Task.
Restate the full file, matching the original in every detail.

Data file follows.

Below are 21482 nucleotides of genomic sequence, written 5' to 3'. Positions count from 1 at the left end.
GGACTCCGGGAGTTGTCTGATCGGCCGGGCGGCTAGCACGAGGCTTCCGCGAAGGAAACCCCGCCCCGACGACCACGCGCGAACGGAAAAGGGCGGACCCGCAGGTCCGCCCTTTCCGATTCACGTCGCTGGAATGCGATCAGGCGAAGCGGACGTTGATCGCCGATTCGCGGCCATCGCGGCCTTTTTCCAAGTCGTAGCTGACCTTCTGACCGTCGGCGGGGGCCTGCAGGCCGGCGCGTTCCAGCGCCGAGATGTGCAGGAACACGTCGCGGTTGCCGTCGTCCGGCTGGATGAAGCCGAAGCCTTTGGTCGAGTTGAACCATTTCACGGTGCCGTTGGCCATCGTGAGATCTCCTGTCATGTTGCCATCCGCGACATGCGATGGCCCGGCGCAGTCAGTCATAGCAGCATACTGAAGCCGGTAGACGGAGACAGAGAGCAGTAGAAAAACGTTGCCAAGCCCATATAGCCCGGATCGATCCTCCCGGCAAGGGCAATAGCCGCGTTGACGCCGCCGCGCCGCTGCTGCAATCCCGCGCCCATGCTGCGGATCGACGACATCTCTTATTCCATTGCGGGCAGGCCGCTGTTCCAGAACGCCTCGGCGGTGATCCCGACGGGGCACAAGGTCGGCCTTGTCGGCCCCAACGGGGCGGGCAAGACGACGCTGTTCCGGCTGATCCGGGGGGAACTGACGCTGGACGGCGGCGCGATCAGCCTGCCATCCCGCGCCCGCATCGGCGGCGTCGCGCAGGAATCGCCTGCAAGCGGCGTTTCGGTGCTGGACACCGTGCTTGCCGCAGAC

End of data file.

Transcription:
Below are 21482 nucleotides of genomic sequence, written 5' to 3'. Positions count from 1 at the left end.
GGACTCCGGGAGTTGTCTGATCGGCCGGGCGGCTAGCACGAGGCTTCCGCGAAGGAAACCCCGCCCCGACGACCACGCGCGAACGGAAAAGGGCGGACCCGCAGGTCCGCCCTTTCCGATTCACGTCGCTGGAATGCGATCAGGCGAAGCGGACGTTGATCGCCGATTCGCGGCCATCGCGGCCTTTTTCCAAGTCGTAGCTGACCTTCTGACCGTCGGCGGGGGCCTGCAGGCCGGCGCGTTCCAGCGCCGAGATGTGCAGGAACACGTCGCGGTTGCCGTCGTCCGGCTGGATGAAGCCGAAGCCTTTGGTCGAGTTGAACCATTTCACGGTGCCGTTGGCCATCGTGAGATCTCCTGTCATGTTGCCATCCGCGACATGCGATGGCCCGGCGCAGTCAGTCATAGCAGCATACTGAAGCCGGTAGACGGAGACAGAGAGCAGTAGAAAAACGTTGCCAAGCCCATATAGCCCGGATCGATCCTCCCGGCAAGGGCAATAGCCGCGTTGACGCCGCCGCGCCGCTGCTGCAATCCCGCGCCCATGCTGCGGATCGACGACATCTCTTATTCCATTGCGGGCAGGCCGCTGTTCCAGAACGCCTCGGCGGTGATCCCGACGGGGCACAAGGTCGGCCTTGTCGGCCCCAACGGGGCGGGCAAGACGACGCTGTTCCGGCTGATCCGGGGGGAACTGACGCTGGACGGCGGCGCGATCAGCCTGCCATCCCGCGCCCGCATCGGCGGCGTCGCGCAGGAATCGCCTGCAAGCGGCGTTTCGGTGCTGGACACCGTGCTTGCCGCAGAC